Wednesday, August 25, 2010

"The United States of America should have a foundation free from the influence of clergy." - George Washington

I strongly believe in separation of church and state but forces of propaganda are requiring the president to weigh in.
Per the article link below two religious studies professors at the University of Virginia say the president needs to talk more about his religious beliefs, not less.


http://www.pbs.org/wnet/religionandethics/episodes/by-topic/politics/a-n%20ew-religious-narrative.

If President Obama did decide to address the propaganda head on, would he be empowering the propaganda or diffusing it? And if he did speak what should he say?
Well President Obama need look no further than Michael Lockhart from Marysville, Wash. for a cogent, honest, right to the point response. As our guest essayist, Michael provides us with the following fantasy speech:

What President Obama could say:

"If I have not been clear enough this far, I'll say it again: I am a Christian. I love Jesus with all my heart, and I believe that when he said to love your enemy, he meant it. While we may have no choice but to defend ourselves at times, and this is something theologians and leaders have wrestled with for centuries, we must not regard all members of a particular faith as enemies by association. To do so is to directly contradict the teachings of the Bible. Thousands of American Muslims lost loved ones on 911. We must not use their flesh and blood to deny them equal religious rights.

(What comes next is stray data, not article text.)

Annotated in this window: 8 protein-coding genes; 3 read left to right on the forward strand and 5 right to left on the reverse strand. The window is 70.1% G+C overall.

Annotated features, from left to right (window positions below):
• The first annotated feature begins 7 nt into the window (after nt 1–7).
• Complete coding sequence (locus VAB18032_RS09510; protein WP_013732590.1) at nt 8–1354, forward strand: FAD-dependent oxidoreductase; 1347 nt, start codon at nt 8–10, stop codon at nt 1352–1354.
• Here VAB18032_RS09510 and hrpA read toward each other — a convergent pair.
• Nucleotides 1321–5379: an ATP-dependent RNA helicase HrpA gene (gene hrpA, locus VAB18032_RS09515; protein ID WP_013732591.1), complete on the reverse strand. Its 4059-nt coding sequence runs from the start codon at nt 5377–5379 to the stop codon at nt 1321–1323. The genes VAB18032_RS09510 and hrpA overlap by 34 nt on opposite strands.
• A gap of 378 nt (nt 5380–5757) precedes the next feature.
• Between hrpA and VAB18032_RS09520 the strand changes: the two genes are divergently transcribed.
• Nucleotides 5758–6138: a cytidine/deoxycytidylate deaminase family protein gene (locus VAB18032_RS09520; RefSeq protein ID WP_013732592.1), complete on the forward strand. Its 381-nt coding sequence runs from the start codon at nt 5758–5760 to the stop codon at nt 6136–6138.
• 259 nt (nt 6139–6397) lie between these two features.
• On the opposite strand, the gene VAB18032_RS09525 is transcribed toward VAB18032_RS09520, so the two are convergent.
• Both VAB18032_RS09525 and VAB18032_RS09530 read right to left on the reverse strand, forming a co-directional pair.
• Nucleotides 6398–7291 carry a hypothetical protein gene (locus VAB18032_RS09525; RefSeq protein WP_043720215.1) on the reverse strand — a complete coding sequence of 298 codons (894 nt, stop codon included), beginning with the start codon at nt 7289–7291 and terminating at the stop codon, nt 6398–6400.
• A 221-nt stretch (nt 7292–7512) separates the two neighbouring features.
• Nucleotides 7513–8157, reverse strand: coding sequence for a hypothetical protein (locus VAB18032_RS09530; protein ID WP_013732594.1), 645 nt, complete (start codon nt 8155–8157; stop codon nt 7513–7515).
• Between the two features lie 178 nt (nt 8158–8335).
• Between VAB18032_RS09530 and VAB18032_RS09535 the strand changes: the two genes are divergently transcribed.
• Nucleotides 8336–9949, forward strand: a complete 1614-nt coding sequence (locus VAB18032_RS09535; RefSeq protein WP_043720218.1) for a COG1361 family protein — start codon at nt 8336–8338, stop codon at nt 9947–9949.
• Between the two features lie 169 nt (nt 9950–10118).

When opponents of the Islamic center invoke the memory of 911 to promote outrage against a Muslim prayer space, they might consider that many of those victims were Muslim themselves. Demanding sensitivity while erasing the identity of one group of Americans does not express the true spirit of America and the Constitution. Respecting the feelings and religious rights of ALL the 911 families does.

As a Christian it is not my place to tell Muslims whether it's a good idea or not to build a mosque at a particular place or time. As President I must uphold the Constitution, both in letter and in spirit. Therefore, it is an easy choice, and one that satisfies both the law and my personal conscience. There is no doubt that Muslims in this country have a legal guarantee of equal religious and property rights, and my oath of office requires me to uphold those rights. To do anything less would be irresponsible and an affront to the principles on which this nation was founded, both legal and spiritual. I ask my fellow Americans to follow both their inner conscience against the irrational emotion of uninformed and angry crowds, and the Constitution which keeps this country free. Thank you, and good night."

Michael Lockhart

The DAVISReport